Underage drinking topic for Town Hall meeting May 19
May 8, 2014
A federal agency is paying for a discussion in Havre of a major concern in Montana and Hill County — underage drinking.
A Town Hall meeting is set for Monday, May 19, to look at ways to prevent and reduce the rate of underage drinking in this area.
Meeting coordinator Sarah Liston said the Substance Abuse and Mental Health Services Administration of the U.S. Department of Health and Human Services, or SAMHSA, awarded a $500 grant to pay for the meeting, where, she said, people will brainstorm ideas about how underage drinking could be curbed.
Underage drinking also was targed as an issue of concern in a look at the top health needs in the county. The Hill County Health Consortium identified alcohol abuse, including underage drinking, as one of three initiatives on which to focus to improve health in the county in its three-year Health Improvement Plan.
That plan is still in the organizational stage, with implementation of actions set to start this summer and continue through the fall. The other initiatives identified were reducing the numbers of pregnant teenagers and increasing awareness of mental health problems and support for people with mental health problems.
The Town Hall meeting ties in with the alcohol abuse initiative, although it is not directly linked to the health improvement plan. The health assessment used in drafting the plan showed that binge drinking and heavy drinking both are high in Hill County.
Heavy drinking is defined as, for men, drinking more than two drinks a day and more than one drink a day for women.
Binge drinking — essentially, drinking to get drunk — occurs when a man drinks five or more alcoholic drinks or a woman drinks four or more alcoholic drinks on a single occasion. The modern accepted definition of binge drinking is drinking enough to raise the blood alcohol concentration of the drinker to .08 percent or higher.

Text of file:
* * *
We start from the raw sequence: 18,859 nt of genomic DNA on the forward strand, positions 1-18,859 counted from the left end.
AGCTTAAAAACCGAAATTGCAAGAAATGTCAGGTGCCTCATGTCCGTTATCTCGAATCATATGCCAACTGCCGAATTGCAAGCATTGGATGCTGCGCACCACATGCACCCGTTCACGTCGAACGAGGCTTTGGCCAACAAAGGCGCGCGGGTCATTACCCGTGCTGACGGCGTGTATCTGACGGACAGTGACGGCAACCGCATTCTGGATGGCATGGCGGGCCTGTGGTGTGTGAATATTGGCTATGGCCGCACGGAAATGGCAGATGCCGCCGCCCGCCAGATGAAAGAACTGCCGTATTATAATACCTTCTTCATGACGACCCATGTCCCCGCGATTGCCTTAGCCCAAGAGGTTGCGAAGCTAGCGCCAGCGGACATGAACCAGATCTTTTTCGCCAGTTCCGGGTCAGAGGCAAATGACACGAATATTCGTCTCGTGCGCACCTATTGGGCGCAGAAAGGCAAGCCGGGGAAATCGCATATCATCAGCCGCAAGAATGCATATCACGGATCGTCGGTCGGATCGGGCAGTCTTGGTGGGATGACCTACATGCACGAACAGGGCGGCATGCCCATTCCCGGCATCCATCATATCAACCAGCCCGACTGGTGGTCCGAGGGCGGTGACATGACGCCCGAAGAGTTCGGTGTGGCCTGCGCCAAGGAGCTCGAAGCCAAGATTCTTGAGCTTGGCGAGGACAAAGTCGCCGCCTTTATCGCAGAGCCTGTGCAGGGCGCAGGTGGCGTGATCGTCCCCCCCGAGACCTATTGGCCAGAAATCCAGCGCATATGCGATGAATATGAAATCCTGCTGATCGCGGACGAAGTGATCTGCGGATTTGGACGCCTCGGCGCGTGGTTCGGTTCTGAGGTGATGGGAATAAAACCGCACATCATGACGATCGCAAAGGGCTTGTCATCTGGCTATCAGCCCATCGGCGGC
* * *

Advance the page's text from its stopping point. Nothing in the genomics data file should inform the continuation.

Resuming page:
Liston said that, statewide, 34 percent of people ages 12 to 20 report drinking in the last 30 days, and 34 percent of Montana traffic fatalities involve someone in that age group with alcohol in their system.
While the organizers have invited some specific people, including representatives of local government, the school district and the Boys & Girls Club of the Hi-Line, everyone is invited and welcome, she said.
The meeting will start with a short presentation including what laws, regulations and programs already are in place, then be opened to a discussion of underage drinking and what actions can be taken, she said.
The goal is to move beyond awareness of the problem and talk about what can be done — the focus will be on action and not just complaints or restating the problem, Liston said.
What is brought up in the discussion will be forwarded to SAMHSA and also will be available for local groups and agencies, she said.
Liston said she is sending out information in advance, “homework,” to make the discussion at the meeting more effective. That includes copies of current laws and policies regarding underage drinking. Liston said people can email her at firstname.lastname@example.org to request a copy of the information.
The meeting is set to start at 6 p.m. May 19 in the Activity Room at HRDC Building, 2229 5th Ave.